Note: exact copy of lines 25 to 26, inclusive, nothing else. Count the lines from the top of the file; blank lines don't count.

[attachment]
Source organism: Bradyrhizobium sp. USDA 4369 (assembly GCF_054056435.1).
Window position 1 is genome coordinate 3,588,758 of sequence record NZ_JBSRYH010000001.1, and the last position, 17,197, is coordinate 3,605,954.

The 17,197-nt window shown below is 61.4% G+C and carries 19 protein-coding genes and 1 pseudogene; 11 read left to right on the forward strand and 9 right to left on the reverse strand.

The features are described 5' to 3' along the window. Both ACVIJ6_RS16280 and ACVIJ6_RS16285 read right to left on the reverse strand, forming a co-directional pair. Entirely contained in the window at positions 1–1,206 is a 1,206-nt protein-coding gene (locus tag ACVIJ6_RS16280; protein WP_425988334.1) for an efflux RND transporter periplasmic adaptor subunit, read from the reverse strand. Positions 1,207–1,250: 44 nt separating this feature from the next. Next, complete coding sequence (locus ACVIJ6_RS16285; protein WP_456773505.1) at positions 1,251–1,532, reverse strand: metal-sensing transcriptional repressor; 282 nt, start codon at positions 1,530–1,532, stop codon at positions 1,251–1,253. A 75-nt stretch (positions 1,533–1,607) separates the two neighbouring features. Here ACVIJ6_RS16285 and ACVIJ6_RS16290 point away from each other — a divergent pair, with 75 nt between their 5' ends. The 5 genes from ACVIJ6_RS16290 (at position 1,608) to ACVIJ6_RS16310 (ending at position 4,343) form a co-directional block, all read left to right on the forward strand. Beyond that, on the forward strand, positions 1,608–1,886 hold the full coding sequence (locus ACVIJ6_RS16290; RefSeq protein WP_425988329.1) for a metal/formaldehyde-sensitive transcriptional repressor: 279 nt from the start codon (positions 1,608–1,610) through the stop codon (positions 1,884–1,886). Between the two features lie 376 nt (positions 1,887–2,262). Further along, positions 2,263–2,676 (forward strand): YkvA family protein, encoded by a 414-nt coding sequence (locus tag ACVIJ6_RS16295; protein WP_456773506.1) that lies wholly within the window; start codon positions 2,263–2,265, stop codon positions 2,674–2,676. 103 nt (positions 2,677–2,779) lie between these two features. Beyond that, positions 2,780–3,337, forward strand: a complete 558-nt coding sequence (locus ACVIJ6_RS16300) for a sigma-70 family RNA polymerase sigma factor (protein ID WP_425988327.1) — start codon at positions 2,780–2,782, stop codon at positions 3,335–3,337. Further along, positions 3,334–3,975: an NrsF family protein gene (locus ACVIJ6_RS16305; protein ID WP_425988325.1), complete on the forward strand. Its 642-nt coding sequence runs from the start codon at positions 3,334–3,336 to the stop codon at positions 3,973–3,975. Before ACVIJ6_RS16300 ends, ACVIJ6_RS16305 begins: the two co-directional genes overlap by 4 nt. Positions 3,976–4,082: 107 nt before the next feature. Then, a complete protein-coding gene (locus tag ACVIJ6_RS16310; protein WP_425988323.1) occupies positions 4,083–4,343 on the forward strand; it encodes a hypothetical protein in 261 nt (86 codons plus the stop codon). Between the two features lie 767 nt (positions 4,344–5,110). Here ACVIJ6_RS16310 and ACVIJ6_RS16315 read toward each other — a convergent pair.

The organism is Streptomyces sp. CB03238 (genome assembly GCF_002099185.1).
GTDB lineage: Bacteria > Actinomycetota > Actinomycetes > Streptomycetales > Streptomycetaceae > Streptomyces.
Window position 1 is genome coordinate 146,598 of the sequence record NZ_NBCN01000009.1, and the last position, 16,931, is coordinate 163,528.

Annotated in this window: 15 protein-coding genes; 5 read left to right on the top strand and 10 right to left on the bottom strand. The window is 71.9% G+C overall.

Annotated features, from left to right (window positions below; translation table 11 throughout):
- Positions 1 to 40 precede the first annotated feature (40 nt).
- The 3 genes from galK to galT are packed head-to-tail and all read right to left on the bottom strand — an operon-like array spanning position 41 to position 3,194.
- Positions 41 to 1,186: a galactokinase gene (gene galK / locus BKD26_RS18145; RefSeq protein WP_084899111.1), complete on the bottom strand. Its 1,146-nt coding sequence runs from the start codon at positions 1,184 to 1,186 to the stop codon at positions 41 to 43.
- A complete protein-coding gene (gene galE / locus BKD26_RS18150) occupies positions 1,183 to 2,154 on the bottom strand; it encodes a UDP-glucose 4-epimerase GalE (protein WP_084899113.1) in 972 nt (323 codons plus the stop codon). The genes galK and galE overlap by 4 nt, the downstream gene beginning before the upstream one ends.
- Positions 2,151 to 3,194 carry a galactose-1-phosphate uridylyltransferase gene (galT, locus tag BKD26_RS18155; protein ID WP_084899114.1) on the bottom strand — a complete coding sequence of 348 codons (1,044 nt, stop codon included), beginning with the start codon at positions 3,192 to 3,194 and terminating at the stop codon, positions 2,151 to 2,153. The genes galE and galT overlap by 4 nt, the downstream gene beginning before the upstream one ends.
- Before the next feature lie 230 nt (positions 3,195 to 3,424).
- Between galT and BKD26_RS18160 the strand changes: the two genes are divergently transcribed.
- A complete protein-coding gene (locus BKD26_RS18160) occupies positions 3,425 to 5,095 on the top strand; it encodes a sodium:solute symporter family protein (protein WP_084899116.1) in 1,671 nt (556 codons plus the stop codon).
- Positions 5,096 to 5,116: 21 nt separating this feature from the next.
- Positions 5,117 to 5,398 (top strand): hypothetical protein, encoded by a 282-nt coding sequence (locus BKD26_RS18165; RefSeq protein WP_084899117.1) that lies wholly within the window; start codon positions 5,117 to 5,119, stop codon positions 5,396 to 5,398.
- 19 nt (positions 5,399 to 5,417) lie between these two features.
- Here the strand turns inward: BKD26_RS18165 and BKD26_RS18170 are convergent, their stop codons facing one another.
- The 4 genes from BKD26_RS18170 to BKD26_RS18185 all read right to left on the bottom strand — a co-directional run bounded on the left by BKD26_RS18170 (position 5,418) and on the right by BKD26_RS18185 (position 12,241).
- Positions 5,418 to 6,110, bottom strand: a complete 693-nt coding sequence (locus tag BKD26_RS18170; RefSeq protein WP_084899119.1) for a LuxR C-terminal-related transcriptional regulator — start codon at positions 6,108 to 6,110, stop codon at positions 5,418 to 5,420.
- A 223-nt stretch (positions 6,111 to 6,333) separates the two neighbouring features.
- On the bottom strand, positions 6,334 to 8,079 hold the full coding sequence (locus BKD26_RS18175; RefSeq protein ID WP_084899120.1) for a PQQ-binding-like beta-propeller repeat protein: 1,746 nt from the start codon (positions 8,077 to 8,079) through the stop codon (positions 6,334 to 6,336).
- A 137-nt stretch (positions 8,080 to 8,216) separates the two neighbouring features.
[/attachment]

- On the bottom strand, positions 6,334 to 8,079 hold the full coding sequence (locus BKD26_RS18175; RefSeq protein ID WP_084899120.1) for a PQQ-binding-like beta-propeller repeat protein: 1,746 nt from the start codon (positions 8,077 to 8,079) through the stop codon (positions 6,334 to 6,336).
- A 137-nt stretch (positions 8,080 to 8,216) separates the two neighbouring features.